Annotated Bibliography on Criminological Psychology - Paper Example

4 pages
914 words
Carnegie Mellon University
Type of paper: 
Annotated bibliography
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False confession (2012) from awareness to reform retrieved from

The survey explains the happenings of Earl Washington junior confessed to raping and murdering a 19-year-old Rebecca Lynn Williams in 1982 and stabbing her 38 times. The crime took place in Culpeper Virginia apartments. The attention was turned to Washington one year later, and yet he was in prison for another crime. The article states that he was interrogated for two days of which he confessed to committing the crime. The IQ of the man was 69, and he was coerced by the police into accepting that he had committed the crime. The survey further explains that he was found innocent when the DNA test showed that he was not the one but after being imprisoned for 17 years.

Sage journals (2012) false confession retrieved from

The article explains how the police coerced John Purvis to a false confession concerning a woman who was found murdered in Fort Lauderdale in 1983. The woman by the name Susan Hamwi was found dead after being stabbed by butcher knife and her18-month-old baby Shane was also dead because of dehydration she experienced since no one attended to her. The survey further explains that the police forced to record a tape of confession in the absence of her mother, and it was used against him. He ended up being imprisoned. But later established that it was two hit men send by ex-husband to kill her

Appleby, S. C., Hasel, L. E., & Kassin, S. M. (2013). Police-induced confessions: An empirical analysis of their content and impact. Psychology, Crime & Law, 19, 111-128. Baumeister, R. F., & Leary, M. R.

The article nuances a clear picture on people who make false confessions because of too much pressure that they go through in the hands of the police officers in most cases the police force them to make false allegations an record them so that they are used as evidence against the victims. The article further explains that such individuals become vulnerable when because they are dictated on what to do

Psychological Bulletin, 117, 497-529. Blagrove, M. (1996). Effects of length of sleep deprivation on interrogative suggestibility.

The survey critiques the confessions made by victims when they are confused due to the indications brought and forced on them. For instance fingerprints. DNA tests, surveillance footages among other evidence. The police force evidence against the suspects and make them believe that one can commit a crime without knowing. The article further argues that sometimes victims are subjected to sleep deprivation before the interrogation and when they are being interrogated they are les attentive and cooperate with the policemen incriminating themselves.

Gudjonsson, G. H., & Henry, L. (2003). Child and adult witnesses with intellectual disability: The importance of suggestibility. Legal and Criminological Psychology, 8(2), 241-252.

The survey explains that those who end up making false confession could be suffering from mental retardation with a slightly lower IQ. Because of confusion and failure to distinguish between reality and fiction, they end confessing to a crime they never committed. In some instance, police force those to recorder voice tapes so that records are used as evidence in the court of law. It further explains that police take advantage of such people children inclusive.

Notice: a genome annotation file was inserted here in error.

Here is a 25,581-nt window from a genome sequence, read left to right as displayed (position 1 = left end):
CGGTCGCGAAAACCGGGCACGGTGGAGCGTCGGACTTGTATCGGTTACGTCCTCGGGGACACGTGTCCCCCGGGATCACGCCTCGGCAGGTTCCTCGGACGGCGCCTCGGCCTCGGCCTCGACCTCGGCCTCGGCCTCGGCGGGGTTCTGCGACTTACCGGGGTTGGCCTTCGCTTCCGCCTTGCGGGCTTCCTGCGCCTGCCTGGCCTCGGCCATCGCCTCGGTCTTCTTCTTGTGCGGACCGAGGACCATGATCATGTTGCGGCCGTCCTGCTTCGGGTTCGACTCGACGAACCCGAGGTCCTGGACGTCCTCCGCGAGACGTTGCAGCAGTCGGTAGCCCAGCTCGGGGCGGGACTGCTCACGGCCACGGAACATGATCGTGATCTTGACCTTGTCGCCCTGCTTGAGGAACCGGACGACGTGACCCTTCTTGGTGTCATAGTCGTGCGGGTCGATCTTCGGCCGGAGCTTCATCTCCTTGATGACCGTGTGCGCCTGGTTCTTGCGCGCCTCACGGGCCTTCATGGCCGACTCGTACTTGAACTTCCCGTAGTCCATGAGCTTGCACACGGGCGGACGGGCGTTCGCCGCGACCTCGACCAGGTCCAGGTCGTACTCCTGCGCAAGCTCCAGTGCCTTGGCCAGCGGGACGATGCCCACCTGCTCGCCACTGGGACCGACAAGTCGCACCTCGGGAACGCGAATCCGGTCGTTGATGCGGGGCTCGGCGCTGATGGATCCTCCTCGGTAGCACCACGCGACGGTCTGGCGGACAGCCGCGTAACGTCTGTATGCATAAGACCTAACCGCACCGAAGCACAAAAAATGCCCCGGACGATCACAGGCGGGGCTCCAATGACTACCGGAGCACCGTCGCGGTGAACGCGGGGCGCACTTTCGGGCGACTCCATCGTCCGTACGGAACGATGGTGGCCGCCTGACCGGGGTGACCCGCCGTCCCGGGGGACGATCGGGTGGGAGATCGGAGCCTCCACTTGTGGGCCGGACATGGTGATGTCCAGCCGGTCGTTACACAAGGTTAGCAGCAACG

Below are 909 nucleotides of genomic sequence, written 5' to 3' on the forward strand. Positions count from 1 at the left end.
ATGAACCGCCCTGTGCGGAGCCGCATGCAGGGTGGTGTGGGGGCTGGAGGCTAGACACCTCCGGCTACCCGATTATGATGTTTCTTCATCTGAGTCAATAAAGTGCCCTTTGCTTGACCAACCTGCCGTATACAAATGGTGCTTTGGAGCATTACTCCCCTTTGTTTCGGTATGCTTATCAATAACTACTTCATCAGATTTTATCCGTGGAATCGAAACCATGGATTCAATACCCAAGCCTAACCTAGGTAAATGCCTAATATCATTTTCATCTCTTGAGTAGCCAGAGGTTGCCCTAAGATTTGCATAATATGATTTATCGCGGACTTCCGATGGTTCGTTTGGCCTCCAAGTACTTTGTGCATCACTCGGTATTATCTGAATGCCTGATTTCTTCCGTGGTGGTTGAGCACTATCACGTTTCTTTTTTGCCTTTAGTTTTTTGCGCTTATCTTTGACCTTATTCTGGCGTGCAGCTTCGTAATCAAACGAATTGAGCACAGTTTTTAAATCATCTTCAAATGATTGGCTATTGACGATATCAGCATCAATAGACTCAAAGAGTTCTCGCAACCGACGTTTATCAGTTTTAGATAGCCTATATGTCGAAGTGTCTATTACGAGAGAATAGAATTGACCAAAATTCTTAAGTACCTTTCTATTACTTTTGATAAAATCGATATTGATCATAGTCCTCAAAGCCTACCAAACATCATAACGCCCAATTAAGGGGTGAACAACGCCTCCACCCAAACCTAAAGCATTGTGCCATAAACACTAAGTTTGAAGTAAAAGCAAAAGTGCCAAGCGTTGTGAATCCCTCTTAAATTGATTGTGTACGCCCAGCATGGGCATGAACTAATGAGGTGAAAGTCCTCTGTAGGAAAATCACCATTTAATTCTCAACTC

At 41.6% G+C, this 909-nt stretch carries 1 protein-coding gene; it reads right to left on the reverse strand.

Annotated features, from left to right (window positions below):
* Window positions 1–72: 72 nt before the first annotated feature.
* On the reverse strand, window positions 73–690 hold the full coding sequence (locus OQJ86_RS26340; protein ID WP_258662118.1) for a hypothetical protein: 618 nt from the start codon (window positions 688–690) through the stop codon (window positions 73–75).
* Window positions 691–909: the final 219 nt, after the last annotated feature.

Sperry, K., & Leo, R. A. (2010). Jurors believe interrogation tactics are not likely to elicit false confessions: Will expert witness testimony inform them otherwise.

The editorial explains that people suffer false confession due to ignorance where they are convinced to accept, and nothing will happen to terms of trial or court issues they end up recording statement that in the end and land them in jail. The survey argues that not all people are coerced but others fall victims because they lack knowledge on the law and their rights.

Sperry, K., & Leo, R. A. (2010). Jurors believe interrogation tactics are not likely to elicit false confessions: Will expert witness testimony inform them otherwise.

The editorial explains that there are people who make false confessions for fear of violence. In a circumstance where the only option is to accept the case to be free from pain or violence, some people prefer to admit that they committed the crime so that they cannot face violence but in the long run they face charges. The article argues that instead of being beaten up some people accept to make false confessions so that they can be vindicated.

Ofshe, R. J. (1992). Inadvertent hypnosis during interrogation: False confession due to dissociative state; mis-identified multiple personality and the satanic cult hypothesis. International Journal of Clinical and experimental hypnosis, 40(3), 125-156

The survey critiques the various forms of cultic influences that make people believe in things that do not exist in the physical world. The editorial explains that some people make false confessions due to the satanic activities it gives an example of a man who sees himself raping his daughters and slaughtering young children. When such scary memories come into a persons

Mind coupled with authority then they can easily fall victims.

Kassin, S. M. (2015). The social psychology of false confessions. Social Issues and Policy Review, 9(1), 25-51.

The article explains that the social and psychological issues are the major contributors of false confessions. People could be suffering from mental disorder, fear of violence .fear of the authorities is among that factors make one to crucify themselves for the sake of peace but in the long run they will have denied themselves because they will end up in jail.


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